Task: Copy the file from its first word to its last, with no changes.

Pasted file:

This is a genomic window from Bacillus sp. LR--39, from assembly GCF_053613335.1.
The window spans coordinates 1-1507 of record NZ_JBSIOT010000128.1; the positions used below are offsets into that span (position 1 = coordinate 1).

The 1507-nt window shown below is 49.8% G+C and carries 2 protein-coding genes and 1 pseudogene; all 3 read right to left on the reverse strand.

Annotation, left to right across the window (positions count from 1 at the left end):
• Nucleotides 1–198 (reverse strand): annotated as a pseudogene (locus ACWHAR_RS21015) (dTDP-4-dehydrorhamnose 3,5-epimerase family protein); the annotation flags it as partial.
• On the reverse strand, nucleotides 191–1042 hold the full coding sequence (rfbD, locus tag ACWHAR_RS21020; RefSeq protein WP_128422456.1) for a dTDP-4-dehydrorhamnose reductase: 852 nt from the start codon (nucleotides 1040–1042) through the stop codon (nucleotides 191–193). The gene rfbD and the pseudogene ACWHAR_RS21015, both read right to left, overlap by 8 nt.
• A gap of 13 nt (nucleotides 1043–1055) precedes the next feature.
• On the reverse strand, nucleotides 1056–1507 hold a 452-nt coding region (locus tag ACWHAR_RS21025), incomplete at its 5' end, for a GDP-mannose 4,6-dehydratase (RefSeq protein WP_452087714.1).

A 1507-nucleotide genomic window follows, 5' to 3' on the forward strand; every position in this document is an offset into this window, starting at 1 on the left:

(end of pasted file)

This is a genomic window from Bacillus sp. LR--39, from assembly GCF_053613335.1.
The window spans coordinates 1-1507 of record NZ_JBSIOT010000128.1; the positions used below are offsets into that span (position 1 = coordinate 1).

The 1507-nt window shown below is 49.8% G+C and carries 2 protein-coding genes and 1 pseudogene; all 3 read right to left on the reverse strand.

Annotation, left to right across the window (positions count from 1 at the left end):
• Nucleotides 1–198 (reverse strand): annotated as a pseudogene (locus ACWHAR_RS21015) (dTDP-4-dehydrorhamnose 3,5-epimerase family protein); the annotation flags it as partial.
• On the reverse strand, nucleotides 191–1042 hold the full coding sequence (rfbD, locus tag ACWHAR_RS21020; RefSeq protein WP_128422456.1) for a dTDP-4-dehydrorhamnose reductase: 852 nt from the start codon (nucleotides 1040–1042) through the stop codon (nucleotides 191–193). The gene rfbD and the pseudogene ACWHAR_RS21015, both read right to left, overlap by 8 nt.
• A gap of 13 nt (nucleotides 1043–1055) precedes the next feature.
• On the reverse strand, nucleotides 1056–1507 hold a 452-nt coding region (locus tag ACWHAR_RS21025), incomplete at its 5' end, for a GDP-mannose 4,6-dehydratase (RefSeq protein WP_452087714.1).

A 1507-nucleotide genomic window follows, 5' to 3' on the forward strand; every position in this document is an offset into this window, starting at 1 on the left: